Their 2010 album, Nightmare also features contributions from The Rev, including two sole songwriting credits. One of those songs, "Fiction" was originally entitled "Death" and according to the band, he handed them the song three days before his death. The band dedicated the album in his memory.
Sullivan's death was ruled as an accidental overdose of painkillers and alcohol. The coroner report also noted that Sullivan suffered from cardiomegaly, which most likely was a contributing factor as well.
Afterlife by Avenged Sevenfold (Video)
9. Kyle Pavone
(June 5, 1990–August 25, 2018)
Pavone was co-lead vocalist for metalcore band We Came As Romans. Pavone provided clean vocals which served in contrast to David Stephens' unclean vocals. He also contributed keyboards and synthesizer to the band's sound. He joined the group in 2008 and he was featured on all five of their studio albums. The band played multiple years of the Van Warped Tour and had a dedicated fan following. Cause of death is currently unknown.
10. Maria Malibran
(March 24, 1808–September 23, 1836)
Malibran was a Spanish mezzo-soprano who is widely regarded as one of the most famous opera singers of the 19th century. She was known for her fiery personality and crazy vocal range. She is widely associated with famed Italian composer Gioachino Rossini, appearing in several of his operas including Tancredi, Otello and Semiramide.
The downfall for Malibran started during a July 1836 performance of Vaccai's Giovanna Gray. She fell off a horse and suffered severe injuries. She refused medical attention and continued to perform. In September of 1836, she was performing as a part of a Manchester music festival where she collapsed on stage, but she still performed the next day. She died a week later.
Her legacy is preserved through the Maria Malibran fund which houses several scores, letters, contracts, books, portraits and other personal items in the Royal Conservatory of Brussels. Malibran has also been a subject of many films and in 2007 world-renown coloratura mezzo-soprano Cecilia Bartoli dedicated her album, Maria, to songs that were composed for Malibran.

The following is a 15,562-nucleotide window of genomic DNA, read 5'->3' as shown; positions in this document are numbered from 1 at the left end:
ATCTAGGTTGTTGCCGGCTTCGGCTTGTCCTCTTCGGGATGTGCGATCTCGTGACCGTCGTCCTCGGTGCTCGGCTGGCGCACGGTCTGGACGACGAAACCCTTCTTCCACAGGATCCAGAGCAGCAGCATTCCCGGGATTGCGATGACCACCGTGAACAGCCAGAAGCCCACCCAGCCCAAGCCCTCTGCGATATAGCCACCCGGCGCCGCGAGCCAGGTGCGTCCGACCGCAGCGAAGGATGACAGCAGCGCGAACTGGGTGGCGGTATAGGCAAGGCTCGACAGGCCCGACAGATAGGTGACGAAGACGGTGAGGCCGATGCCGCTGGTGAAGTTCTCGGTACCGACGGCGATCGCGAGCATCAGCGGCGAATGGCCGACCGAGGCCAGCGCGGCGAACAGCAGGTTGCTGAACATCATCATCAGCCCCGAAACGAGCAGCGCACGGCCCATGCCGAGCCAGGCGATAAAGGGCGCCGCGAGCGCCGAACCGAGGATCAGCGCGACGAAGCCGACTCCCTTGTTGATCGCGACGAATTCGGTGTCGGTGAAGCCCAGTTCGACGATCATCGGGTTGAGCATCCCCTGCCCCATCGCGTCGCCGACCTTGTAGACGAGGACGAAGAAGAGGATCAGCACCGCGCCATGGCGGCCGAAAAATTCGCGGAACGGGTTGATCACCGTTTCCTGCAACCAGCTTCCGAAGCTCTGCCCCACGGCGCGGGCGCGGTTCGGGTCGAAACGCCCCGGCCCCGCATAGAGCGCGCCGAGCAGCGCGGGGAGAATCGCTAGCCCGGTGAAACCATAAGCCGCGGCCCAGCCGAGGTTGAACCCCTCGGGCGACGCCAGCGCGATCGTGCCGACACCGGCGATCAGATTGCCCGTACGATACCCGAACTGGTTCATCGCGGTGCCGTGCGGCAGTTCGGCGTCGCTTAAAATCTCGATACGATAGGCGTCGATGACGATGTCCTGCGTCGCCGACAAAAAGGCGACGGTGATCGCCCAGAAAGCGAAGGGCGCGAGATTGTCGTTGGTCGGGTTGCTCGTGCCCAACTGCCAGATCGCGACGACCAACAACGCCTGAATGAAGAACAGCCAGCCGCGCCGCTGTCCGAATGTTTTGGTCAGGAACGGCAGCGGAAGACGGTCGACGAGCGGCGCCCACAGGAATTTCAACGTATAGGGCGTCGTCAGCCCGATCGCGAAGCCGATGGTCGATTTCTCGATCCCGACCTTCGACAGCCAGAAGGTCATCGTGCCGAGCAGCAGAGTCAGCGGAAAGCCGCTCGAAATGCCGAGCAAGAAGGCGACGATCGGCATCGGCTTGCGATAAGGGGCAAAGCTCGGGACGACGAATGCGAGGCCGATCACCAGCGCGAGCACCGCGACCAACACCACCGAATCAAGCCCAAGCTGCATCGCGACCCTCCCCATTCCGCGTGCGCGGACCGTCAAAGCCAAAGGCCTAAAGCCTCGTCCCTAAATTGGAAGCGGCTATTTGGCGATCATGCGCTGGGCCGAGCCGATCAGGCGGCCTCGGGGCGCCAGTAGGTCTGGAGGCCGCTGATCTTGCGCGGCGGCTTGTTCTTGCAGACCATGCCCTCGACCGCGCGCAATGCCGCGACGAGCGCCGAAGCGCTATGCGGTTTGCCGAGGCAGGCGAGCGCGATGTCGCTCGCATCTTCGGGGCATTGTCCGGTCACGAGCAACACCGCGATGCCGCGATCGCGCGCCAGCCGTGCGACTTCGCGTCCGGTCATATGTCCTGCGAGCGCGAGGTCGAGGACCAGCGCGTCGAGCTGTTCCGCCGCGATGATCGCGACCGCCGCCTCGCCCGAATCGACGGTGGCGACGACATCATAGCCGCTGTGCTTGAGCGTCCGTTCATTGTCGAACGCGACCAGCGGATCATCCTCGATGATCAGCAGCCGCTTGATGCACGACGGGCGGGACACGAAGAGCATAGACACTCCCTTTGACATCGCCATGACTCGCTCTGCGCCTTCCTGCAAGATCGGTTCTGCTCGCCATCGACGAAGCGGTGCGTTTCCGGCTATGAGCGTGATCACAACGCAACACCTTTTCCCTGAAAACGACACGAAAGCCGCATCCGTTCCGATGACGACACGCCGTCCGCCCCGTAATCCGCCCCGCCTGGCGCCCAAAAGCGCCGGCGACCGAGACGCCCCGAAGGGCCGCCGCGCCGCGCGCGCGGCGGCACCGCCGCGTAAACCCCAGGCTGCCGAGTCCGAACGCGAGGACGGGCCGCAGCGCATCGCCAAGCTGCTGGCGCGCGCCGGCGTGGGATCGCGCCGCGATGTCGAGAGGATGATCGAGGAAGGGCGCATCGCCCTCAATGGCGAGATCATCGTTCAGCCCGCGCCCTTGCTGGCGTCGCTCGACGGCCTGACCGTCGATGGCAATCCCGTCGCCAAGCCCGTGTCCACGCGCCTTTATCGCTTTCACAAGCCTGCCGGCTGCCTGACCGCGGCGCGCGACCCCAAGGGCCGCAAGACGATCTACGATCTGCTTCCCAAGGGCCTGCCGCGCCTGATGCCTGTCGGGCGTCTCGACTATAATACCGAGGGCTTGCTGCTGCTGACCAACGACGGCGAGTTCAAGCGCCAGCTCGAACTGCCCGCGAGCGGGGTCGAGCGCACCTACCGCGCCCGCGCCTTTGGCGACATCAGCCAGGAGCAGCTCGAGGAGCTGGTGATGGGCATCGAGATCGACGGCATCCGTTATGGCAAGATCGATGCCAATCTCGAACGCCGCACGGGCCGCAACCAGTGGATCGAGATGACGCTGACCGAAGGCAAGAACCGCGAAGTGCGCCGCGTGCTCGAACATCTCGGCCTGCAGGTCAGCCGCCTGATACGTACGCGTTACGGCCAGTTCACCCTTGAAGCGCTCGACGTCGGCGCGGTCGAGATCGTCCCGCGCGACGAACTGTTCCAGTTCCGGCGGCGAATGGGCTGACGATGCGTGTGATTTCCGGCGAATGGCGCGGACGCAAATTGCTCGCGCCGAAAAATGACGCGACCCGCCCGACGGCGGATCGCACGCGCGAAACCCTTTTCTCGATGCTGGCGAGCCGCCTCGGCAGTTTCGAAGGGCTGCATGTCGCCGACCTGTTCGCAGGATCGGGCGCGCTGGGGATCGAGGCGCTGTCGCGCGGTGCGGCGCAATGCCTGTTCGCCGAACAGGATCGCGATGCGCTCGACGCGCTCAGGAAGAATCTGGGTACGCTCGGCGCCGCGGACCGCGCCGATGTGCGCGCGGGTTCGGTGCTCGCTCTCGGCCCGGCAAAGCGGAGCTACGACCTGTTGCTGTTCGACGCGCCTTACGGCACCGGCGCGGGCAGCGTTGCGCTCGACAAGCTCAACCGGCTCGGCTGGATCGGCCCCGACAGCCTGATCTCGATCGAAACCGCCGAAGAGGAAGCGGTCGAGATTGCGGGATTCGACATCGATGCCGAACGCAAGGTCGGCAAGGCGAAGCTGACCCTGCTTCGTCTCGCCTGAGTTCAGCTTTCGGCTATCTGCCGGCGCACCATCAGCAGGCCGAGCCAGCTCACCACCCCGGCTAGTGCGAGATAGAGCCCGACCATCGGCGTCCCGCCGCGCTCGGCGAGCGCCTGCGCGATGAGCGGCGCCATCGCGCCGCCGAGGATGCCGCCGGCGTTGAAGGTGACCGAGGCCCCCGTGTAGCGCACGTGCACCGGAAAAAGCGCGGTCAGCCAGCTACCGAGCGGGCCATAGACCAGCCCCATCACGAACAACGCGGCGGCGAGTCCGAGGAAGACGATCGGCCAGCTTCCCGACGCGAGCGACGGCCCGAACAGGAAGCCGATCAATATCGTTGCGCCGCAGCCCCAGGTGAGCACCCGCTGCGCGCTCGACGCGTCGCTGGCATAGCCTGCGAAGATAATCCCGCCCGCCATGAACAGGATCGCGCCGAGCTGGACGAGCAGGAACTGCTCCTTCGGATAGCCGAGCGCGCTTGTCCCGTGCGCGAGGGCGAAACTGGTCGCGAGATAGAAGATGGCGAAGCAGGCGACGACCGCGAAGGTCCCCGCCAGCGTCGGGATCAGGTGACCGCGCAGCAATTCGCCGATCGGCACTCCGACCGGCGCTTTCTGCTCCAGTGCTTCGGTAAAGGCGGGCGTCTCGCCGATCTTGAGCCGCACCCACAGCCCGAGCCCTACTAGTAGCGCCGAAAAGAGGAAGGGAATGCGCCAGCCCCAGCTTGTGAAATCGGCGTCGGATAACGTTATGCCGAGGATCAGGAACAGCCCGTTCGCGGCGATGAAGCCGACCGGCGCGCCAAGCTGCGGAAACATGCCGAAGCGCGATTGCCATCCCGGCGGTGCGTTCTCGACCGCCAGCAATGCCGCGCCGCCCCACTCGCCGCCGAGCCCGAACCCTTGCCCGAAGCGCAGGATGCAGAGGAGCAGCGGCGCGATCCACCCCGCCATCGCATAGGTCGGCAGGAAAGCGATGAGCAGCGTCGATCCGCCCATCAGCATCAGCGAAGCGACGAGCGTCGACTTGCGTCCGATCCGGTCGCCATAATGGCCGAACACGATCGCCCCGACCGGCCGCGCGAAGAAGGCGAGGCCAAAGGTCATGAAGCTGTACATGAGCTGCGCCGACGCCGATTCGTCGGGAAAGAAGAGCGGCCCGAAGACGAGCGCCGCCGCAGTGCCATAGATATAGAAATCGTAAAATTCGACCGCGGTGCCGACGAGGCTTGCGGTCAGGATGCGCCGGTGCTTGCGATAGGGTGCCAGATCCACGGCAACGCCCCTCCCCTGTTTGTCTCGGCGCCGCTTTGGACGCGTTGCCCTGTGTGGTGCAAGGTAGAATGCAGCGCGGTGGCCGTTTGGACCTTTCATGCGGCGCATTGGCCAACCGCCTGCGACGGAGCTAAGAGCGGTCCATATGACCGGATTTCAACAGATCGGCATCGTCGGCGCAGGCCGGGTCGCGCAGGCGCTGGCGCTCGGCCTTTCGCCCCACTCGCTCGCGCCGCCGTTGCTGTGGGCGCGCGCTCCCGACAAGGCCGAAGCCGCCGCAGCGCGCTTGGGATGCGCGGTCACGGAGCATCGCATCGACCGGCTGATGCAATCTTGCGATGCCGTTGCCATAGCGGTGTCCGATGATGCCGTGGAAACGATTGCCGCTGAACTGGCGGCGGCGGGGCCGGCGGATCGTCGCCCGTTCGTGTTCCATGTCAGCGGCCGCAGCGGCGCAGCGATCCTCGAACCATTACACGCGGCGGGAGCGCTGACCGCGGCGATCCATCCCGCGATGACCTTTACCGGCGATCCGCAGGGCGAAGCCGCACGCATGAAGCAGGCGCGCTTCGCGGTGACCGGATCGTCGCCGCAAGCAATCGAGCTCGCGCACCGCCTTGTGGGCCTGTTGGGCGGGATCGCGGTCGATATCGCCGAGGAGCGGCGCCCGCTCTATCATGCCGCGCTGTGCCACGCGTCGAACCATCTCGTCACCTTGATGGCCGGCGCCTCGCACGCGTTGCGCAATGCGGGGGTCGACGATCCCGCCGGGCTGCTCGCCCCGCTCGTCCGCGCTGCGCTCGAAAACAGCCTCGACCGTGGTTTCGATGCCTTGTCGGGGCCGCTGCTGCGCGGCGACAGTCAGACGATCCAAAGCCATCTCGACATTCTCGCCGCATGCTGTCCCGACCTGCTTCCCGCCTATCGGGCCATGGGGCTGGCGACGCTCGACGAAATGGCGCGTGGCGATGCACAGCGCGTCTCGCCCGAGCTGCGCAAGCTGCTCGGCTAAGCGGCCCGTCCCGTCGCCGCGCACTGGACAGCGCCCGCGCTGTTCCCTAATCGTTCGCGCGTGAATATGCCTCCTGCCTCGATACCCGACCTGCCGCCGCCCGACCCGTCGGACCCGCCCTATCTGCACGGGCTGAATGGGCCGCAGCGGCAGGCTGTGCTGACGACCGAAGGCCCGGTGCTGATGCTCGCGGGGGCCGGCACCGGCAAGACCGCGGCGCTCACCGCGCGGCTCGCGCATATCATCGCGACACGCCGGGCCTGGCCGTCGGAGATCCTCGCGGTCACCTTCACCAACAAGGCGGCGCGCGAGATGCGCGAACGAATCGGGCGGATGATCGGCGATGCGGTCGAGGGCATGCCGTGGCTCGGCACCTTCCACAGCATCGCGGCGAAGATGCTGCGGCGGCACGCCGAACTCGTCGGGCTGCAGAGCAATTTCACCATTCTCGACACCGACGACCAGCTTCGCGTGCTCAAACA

11. Bix Beiderbecke
(March 10, 1903–August 6, 1931)
Beiderbecke was a cornetist, pianist, and composer who is widely regarded as one of the most influential jazz musicians of the 1920s. He got his start recording with The Wolverines and The Bucktown Five. From there he had notable stints with the Jean Goldkette Orchestra and with Paul Whiteman's Orchestra. He also recorded with Hoagy Carmichael contributing to Carmichael's 1930 classic "Georgia On My Mind". His six compositions include the jazz standards "Davenport Blues" and "In a Mist".
Beiderbecke's official cause of death was lobar pneumonia but there is debate over the extent that alcoholism contributed to his condition. Much of Beiderbecke's legacy was established after his death. He was romanticized as a musical martyr who turned to alcohol to deal with the toils of constant touring and to cope with health issues. Also, his passing at an early age, along with there only being a small handful of recordings contributed to his legend.
12. Big Pun
(November 10, 1971–February 7, 2000)
Born Christopher Lee Rios, Big Pun's 1998 debut album Capital Punishment is the first solo album by a Latino rapper to be certified platinum in the US (sales of over a million). His 2000 posthumous follow-up, Yeeeah Baby, eventually went platinum as well.
He was also part of the Terror Squad whose members included Fat Joe, who was a close friend and mentor of Rios. Big Pun is widely regarded and quite often ranks well in best of all time lists, including in 2012 being ranked by The Source as the #19 best lyricist of all time. His 1998 hit "Still Not a Player" was ranked 76 on VH1's list of the 100 Greatest Hip Hop Songs of all time.
Big Pun was considered morbidly obese and he ended up dying of a heart attack.
Still Not a Player by Big Pun (Featuring Joe) (Video)
13. John Glascock
(May 2, 1951–November 17, 1979)
Glascock got his start as the bass player for the somewhat obscure UK rock band The Gods, who also happened to feature future Rolling Stone Mick Taylor and future Emerson Lake and Palmer's Greg Lake. From there he joined a couple of other bands before becoming the bassist and occasional lead singer for the influential 70s progressive rock band Carmen.
The band was known for their infusion of flamenco with rock. Their 1973 debut album, Fandangos in Space is widely regarded as an important album in the development of prog. The band broke up in 1975 after three studio albums.